c. 1660 The house was extended in the 19th century. It is in red brick with stone dressings on a moulded stone plinth with buttresses, floor bands, and stone coped parapets with kneelers. There are two storeys and an attic, and an L-shaped plan, with a main range of seven bays, a later range at an angle to the northwest, and a one-storey extension to the left. In the centre, eight steps lead up to a three-storey porch that has a semicircular gable, a round arch, rusticated pilaster strips, and a dentilled cornice above. At the rear is a stair tower, in the right return are French windows, and the other windows are sashes with segmental heads.[8][21] II*
Norton Farmhouse
52°40′53″N 2°38′32″W / 52.68148°N 2.64231°W / 52.68148; -2.64231 (Norton Farmhouse)
Mid to late 17th century There have been later alterations. The original part is timber framed with painted brick infill, the extensions are in red brick with a dentilled eaves cornice, and the roof is tiled. There are two storeys and an attic, and an irregular U-shaped plan. On the front is a hip roofed porch, and the windows are casements.[22] II
Upper Farmhouse
52°40′08″N 2°34′59″W / 52.66901°N 2.58304°W / 52.66901; -2.58304 (Upper Farmhouse)
1675 The farmhouse was remodelled in the 19th century. It is timber framed, the ground floor has been refaced in brick, the upper floor is rendered, and the roof is tiled. There are two storeys and an attic, two bays, a 19th-century single-storey extension on the left, a stair tower at the rear, and other rear extensions. On the front is a gabled brick porch, in the right return is a canted bay window, and the other windows are casements.[23] II
3 and 4 Dryton
52°38′58″N 2°37′20″W / 52.64952°N 2.62233°W / 52.64952; -2.62233 (3 and 4 Dryton)
Late 17th century The cottage was later altered and extended. The original part is timber framed with brick infill and a thatched roof. It has one storey and an attic, and three bays. The windows are casements, and there are eyebrow dormers. The extension is in brick with a tile roof, it forms an L-shaped plan, and has a gabled eaves dormer. In the angle is a lean-to porch.[24] II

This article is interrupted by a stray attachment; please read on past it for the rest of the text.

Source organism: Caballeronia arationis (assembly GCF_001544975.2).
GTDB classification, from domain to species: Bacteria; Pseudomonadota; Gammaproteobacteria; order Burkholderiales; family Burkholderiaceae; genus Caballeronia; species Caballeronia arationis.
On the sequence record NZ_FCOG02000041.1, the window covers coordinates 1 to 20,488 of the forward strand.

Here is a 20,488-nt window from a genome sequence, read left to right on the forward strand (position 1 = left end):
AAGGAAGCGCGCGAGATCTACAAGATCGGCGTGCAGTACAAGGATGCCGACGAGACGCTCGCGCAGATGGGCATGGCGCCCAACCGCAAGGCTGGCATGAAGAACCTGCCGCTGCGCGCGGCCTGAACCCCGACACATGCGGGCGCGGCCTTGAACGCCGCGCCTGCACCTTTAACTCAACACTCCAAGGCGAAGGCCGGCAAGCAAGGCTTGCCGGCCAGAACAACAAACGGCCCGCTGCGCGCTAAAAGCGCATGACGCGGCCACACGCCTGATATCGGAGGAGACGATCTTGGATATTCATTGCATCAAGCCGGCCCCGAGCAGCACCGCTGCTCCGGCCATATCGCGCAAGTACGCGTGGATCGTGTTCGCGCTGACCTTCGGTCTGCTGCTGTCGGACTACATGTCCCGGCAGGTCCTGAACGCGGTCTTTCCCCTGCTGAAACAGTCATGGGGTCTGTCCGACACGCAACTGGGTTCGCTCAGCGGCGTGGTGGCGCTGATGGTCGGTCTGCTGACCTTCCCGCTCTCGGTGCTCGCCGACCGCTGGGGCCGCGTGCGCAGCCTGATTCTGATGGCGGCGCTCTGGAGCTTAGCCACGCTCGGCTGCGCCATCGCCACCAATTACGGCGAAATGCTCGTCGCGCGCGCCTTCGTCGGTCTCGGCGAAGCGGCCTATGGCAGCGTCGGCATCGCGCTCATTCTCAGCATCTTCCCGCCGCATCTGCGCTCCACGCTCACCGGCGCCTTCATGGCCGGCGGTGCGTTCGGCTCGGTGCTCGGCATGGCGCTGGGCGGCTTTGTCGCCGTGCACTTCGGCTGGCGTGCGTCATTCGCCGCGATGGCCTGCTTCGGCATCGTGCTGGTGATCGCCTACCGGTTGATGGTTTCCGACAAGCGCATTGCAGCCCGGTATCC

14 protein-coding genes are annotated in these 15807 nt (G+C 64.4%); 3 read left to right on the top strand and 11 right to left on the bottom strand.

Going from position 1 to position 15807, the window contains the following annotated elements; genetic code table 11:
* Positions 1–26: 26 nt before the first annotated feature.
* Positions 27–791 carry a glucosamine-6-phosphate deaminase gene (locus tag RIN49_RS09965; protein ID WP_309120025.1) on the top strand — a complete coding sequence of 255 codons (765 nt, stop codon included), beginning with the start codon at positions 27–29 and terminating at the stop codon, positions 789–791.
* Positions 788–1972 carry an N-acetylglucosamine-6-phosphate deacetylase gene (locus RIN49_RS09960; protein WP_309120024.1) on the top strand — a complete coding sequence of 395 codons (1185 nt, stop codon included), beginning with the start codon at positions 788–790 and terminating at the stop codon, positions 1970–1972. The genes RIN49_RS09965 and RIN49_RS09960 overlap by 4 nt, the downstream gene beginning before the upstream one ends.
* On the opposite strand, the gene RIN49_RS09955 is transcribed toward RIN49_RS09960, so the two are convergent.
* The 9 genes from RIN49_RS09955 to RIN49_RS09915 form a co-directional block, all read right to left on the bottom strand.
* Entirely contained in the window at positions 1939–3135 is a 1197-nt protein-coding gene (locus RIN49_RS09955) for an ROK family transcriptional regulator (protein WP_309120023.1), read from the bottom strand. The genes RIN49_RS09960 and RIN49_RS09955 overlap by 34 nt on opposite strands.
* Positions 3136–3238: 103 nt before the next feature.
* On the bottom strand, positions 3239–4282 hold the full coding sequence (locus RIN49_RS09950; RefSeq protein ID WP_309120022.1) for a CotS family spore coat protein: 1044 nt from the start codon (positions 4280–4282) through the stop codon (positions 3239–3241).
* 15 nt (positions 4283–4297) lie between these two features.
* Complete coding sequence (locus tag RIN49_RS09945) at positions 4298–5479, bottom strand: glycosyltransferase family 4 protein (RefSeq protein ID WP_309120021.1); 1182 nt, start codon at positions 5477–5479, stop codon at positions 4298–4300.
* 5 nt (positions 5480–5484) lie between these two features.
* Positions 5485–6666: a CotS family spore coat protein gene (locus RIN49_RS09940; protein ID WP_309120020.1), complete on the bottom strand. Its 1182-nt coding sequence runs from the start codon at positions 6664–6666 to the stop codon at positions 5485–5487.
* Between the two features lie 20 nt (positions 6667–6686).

1 Norton Cross Roads
52°40′58″N 2°38′30″W / 52.68288°N 2.64173°W / 52.68288; -2.64173 (1 Norton Cross Roads)
Late 17th century The cottage is timber framed with painted brick infill, it is rendered on the east side, and has a thatched roof. There is one storey and an attic, a brick lean-to on the west, and a gabled porch on the east. The windows are casements, and there is a central eyebrow dormer.[25][26] II
2 and 3 Norton Cross Roads
52°40′57″N 2°38′39″W / 52.68241°N 2.64426°W / 52.68241; -2.64426 (2 and 3 Norton Cross Roads)
Late 17th century A pair of timber framed cottages, later remodelled in Gothick style, partly rendered, with infill in render and wattle and daub, and with a half-hipped thatched roof. There is one storey and an attic, and two bays. The windows are Gothick casements with Y-tracery, and there is a central eyebrow dormer. The doorways have moulded architraves and Gothick fanlights with Y-tracery.[25][27] II
Garden wall, Charlton Hill House
52°39′45″N 2°36′38″W / 52.66249°N 2.61055°W / 52.66249; -2.61055 (Garden wall, Charlton Hill House)
Late 17th century The garden wall to the east of the house is in red brick. It is about 10 metres (33 ft) long and between 2 metres (6 ft 7 in) and 3 metres (9.8 ft) high. The wall rises up to shaped gable at the west above a segmental-headed boarded door.[28] II
Donnington House
52°40′00″N 2°37′12″W / 52.66659°N 2.62002°W / 52.66659; -2.62002 (Donnington House)
Late 17th century The house was altered and extended in the 19th century. It is in red brick on a plinth with floor bands and a tile roof. There are two storeys and an attic, and an L-shaped plan with a front of three bays. Most of the windows are sashes, and the doorway has a pilastered surround, a rectangular fanlight, a frieze and a cornice.[29] II
Former cottage, Donnington House
52°40′00″N 2°37′13″W / 52.66662°N 2.62026°W / 52.66662; -2.62026 (Former cottage, Donnington House)
Late 17th century The cottage, later used for other purposes, is timber framed with painted brick infill, partly rebuilt and extended in painted brick, and with a tile roof and a weathervane. There is one storey, one bay, a small outshut to the right, and a later two-storey brick extension recessed to the right.[30] II
Cow house and garage, Little Hill Farm
52°39′33″N 2°33′49″W / 52.65929°N 2.56357°W / 52.65929; -2.56357 (Cow house and garage, Little Hill Farm)
Late 17th century The building is timber framed with red brick infill and some weatherboarding on a high brick plinth, and has a tile roof. There is one storey and an attic, and two bays. It contains garage doors, a cowhouse door and a window, and at the rear is a gabled eaves dormer.[31] II